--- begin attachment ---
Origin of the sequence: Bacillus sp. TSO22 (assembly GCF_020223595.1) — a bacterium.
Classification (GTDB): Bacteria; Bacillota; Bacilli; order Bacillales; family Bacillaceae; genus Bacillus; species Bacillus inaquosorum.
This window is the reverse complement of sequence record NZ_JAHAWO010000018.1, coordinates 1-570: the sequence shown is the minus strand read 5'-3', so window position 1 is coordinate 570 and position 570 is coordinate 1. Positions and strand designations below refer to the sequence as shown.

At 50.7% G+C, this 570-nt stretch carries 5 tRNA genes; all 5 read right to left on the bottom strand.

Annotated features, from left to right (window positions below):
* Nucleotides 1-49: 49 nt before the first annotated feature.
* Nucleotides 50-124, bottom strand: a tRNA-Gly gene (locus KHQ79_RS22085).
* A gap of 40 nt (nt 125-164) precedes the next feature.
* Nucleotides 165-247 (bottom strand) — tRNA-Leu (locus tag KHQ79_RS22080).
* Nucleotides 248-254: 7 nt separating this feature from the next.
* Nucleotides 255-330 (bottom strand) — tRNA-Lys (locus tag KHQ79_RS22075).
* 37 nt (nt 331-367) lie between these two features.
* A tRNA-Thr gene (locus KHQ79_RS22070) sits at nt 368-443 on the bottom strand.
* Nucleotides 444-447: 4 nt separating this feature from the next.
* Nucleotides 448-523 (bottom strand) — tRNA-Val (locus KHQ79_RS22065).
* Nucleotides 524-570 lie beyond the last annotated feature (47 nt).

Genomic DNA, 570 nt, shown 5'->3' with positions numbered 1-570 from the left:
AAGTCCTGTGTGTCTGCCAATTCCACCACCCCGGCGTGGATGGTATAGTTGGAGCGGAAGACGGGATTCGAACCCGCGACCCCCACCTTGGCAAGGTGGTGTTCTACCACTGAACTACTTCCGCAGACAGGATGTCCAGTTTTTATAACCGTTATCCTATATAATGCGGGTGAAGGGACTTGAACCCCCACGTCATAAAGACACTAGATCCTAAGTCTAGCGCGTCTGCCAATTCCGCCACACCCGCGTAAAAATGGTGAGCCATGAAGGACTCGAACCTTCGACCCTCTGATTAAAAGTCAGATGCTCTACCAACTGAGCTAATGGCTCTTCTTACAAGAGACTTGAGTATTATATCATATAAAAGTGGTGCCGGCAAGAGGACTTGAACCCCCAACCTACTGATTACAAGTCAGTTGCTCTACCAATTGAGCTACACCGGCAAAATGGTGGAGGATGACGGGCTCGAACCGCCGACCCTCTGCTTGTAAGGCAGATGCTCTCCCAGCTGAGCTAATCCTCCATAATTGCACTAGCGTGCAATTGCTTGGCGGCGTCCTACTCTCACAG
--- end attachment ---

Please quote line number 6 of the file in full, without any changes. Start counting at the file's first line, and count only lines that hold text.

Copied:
* Nucleotides 1-49: 49 nt before the first annotated feature.